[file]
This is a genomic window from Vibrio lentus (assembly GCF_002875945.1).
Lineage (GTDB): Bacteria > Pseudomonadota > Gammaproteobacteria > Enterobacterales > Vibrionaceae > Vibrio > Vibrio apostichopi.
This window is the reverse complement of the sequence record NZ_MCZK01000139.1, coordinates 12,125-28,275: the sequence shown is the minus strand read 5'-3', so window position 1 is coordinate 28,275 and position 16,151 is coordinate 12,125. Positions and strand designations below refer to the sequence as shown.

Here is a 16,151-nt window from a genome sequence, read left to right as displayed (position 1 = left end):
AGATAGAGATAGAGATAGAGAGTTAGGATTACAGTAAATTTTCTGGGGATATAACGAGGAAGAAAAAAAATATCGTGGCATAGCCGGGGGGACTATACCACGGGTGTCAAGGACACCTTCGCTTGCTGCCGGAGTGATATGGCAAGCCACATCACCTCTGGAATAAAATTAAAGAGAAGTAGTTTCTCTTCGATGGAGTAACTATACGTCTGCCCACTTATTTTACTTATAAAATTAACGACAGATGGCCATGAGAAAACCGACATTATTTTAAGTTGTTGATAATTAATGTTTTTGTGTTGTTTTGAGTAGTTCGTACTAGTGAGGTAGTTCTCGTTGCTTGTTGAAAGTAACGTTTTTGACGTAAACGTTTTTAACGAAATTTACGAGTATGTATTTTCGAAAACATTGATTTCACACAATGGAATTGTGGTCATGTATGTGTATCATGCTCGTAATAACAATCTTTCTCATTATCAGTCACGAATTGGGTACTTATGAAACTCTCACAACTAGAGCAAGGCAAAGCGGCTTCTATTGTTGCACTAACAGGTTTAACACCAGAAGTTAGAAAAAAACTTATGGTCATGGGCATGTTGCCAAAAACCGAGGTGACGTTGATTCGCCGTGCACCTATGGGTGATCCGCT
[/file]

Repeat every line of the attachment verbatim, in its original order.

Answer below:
This is a genomic window from Vibrio lentus (assembly GCF_002875945.1).
Lineage (GTDB): Bacteria > Pseudomonadota > Gammaproteobacteria > Enterobacterales > Vibrionaceae > Vibrio > Vibrio apostichopi.
This window is the reverse complement of the sequence record NZ_MCZK01000139.1, coordinates 12,125-28,275: the sequence shown is the minus strand read 5'-3', so window position 1 is coordinate 28,275 and position 16,151 is coordinate 12,125. Positions and strand designations below refer to the sequence as shown.

Here is a 16,151-nt window from a genome sequence, read left to right as displayed (position 1 = left end):
AGATAGAGATAGAGATAGAGAGTTAGGATTACAGTAAATTTTCTGGGGATATAACGAGGAAGAAAAAAAATATCGTGGCATAGCCGGGGGGACTATACCACGGGTGTCAAGGACACCTTCGCTTGCTGCCGGAGTGATATGGCAAGCCACATCACCTCTGGAATAAAATTAAAGAGAAGTAGTTTCTCTTCGATGGAGTAACTATACGTCTGCCCACTTATTTTACTTATAAAATTAACGACAGATGGCCATGAGAAAACCGACATTATTTTAAGTTGTTGATAATTAATGTTTTTGTGTTGTTTTGAGTAGTTCGTACTAGTGAGGTAGTTCTCGTTGCTTGTTGAAAGTAACGTTTTTGACGTAAACGTTTTTAACGAAATTTACGAGTATGTATTTTCGAAAACATTGATTTCACACAATGGAATTGTGGTCATGTATGTGTATCATGCTCGTAATAACAATCTTTCTCATTATCAGTCACGAATTGGGTACTTATGAAACTCTCACAACTAGAGCAAGGCAAAGCGGCTTCTATTGTTGCACTAACAGGTTTAACACCAGAAGTTAGAAAAAAACTTATGGTCATGGGCATGTTGCCAAAAACCGAGGTGACGTTGATTCGCCGTGCACCTATGGGTGATCCGCT